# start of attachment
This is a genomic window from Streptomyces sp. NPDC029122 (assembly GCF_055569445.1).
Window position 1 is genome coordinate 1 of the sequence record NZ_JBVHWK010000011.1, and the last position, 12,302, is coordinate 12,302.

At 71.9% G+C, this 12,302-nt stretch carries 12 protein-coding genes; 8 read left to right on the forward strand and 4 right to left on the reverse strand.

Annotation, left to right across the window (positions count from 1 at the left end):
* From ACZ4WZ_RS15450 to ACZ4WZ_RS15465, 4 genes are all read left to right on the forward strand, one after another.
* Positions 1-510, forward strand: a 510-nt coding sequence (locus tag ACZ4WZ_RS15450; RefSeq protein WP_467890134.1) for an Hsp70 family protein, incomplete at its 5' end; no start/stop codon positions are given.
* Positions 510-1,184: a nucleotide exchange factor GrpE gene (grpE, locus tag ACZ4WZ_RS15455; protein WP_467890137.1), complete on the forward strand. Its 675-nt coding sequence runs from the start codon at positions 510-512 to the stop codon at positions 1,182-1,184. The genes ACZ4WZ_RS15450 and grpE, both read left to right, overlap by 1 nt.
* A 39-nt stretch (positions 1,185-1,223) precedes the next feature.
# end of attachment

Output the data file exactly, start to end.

This is a genomic window from Streptomyces sp. NPDC029122 (assembly GCF_055569445.1).
Window position 1 is genome coordinate 1 of the sequence record NZ_JBVHWK010000011.1, and the last position, 12,302, is coordinate 12,302.

At 71.9% G+C, this 12,302-nt stretch carries 12 protein-coding genes; 8 read left to right on the forward strand and 4 right to left on the reverse strand.

Annotation, left to right across the window (positions count from 1 at the left end):
* From ACZ4WZ_RS15450 to ACZ4WZ_RS15465, 4 genes are all read left to right on the forward strand, one after another.
* Positions 1-510, forward strand: a 510-nt coding sequence (locus tag ACZ4WZ_RS15450; RefSeq protein WP_467890134.1) for an Hsp70 family protein, incomplete at its 5' end; no start/stop codon positions are given.
* Positions 510-1,184: a nucleotide exchange factor GrpE gene (grpE, locus tag ACZ4WZ_RS15455; protein WP_467890137.1), complete on the forward strand. Its 675-nt coding sequence runs from the start codon at positions 510-512 to the stop codon at positions 1,182-1,184. The genes ACZ4WZ_RS15450 and grpE, both read left to right, overlap by 1 nt.
* A 39-nt stretch (positions 1,185-1,223) precedes the next feature.